The Best Gin For Your Gin & Tonic (And Any Other Gin Drink You’re Making)

And if you prefer a martini or a citrusy gin cocktail? Here are the best bottles for them, too.

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Spring is the perfect time to wake up your senses with the broad range of botanical experiences found in the world of gin. But what bottles are worth seeking out? Gin, after all, is a broad, nuanced category. And, depending on what you’re drinking there’s a gin with a particular quality that works best. To break down what’s the best gin for gin and tonics, martinis, citrus cocktails, and sipping, we turned to world-renowned spirits expert and author David Wondrich, Editor in Chief of the new Oxford Companion to Spirits and Cocktails, for his thoughts. Here, with his expertise, are some of the best gins to keep on hand and how to use them.

The Best Gin for Gin and Tonic


When it comes to the perfect gin for a Gin and Tonic, Wondrich follows the words of Chairman Mao: “Let a thousand flowers bloom.” “Tonic is a strongly-flavored enough mixer that you can get away with using even the weirdest, most innovative modern gins,” he says. Here are two ideal choices.

The Best Gin For Martinis


The Gin Dictionary, who says that “coolness is key for a martini, so whether you like it shaken or stirred, a gin with a slightly higher ABV of 45% or 47% alcohol (such as the Nolet’s below) give you more of a chance to preserve its punch and power and the flavor won’t be lost by being too watery.”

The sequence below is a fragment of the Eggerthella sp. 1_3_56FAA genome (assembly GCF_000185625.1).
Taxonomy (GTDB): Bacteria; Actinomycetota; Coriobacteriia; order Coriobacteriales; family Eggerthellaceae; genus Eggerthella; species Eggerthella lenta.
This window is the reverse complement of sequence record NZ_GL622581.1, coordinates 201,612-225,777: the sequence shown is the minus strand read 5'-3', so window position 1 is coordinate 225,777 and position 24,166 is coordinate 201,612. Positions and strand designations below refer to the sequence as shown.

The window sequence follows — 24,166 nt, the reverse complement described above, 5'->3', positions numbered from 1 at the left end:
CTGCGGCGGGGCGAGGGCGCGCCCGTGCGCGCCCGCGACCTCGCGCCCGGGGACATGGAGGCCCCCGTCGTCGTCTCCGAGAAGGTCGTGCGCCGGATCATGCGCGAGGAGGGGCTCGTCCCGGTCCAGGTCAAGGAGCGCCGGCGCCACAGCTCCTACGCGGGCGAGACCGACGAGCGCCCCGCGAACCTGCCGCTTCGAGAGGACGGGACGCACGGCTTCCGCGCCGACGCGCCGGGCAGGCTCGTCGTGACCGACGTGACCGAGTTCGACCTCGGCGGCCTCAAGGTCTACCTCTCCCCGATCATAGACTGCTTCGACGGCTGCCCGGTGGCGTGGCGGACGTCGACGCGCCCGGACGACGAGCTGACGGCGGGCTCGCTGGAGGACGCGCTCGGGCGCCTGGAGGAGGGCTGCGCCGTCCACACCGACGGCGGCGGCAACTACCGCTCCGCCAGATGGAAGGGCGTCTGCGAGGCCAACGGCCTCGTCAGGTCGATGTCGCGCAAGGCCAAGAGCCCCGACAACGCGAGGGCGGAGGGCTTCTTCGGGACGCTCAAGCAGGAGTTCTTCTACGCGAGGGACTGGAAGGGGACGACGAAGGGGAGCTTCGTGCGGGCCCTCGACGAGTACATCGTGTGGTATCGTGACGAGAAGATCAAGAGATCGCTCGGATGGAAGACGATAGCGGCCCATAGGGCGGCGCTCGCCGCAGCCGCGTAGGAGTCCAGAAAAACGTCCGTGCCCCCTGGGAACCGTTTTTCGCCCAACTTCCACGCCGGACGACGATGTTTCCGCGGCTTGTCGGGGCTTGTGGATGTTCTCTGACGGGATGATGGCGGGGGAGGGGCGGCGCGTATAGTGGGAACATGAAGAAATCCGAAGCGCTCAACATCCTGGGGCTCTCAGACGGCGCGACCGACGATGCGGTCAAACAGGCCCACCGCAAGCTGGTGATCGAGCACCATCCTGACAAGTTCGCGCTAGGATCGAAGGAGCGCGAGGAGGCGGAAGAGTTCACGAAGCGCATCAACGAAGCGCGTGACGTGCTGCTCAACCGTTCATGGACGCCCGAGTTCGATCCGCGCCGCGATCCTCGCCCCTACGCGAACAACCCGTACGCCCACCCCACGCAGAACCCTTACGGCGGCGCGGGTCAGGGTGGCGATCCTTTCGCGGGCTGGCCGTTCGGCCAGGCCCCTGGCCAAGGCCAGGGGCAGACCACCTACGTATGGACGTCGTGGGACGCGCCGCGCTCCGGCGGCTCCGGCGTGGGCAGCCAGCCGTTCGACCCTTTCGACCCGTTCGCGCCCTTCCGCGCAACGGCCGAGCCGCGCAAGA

Here are two gins ideal for your martini.

The Best Gin For Sours


For sours and citrus cocktails that are perfect for this time of year, Wondrich prefers gins to be “bright and clean.” The below bottles fit the bill.

The Best Sipping Gin


When it comes to sipping, David Wondrich enjoys “gin’s older Dutch cousin: genever, which has a base spirit that is closer to whiskey.” The two gins below are each made from base grains often associated with whiskey –– malted barley and rye –– making them both easy segue to gin appreciation for whiskey lovers.

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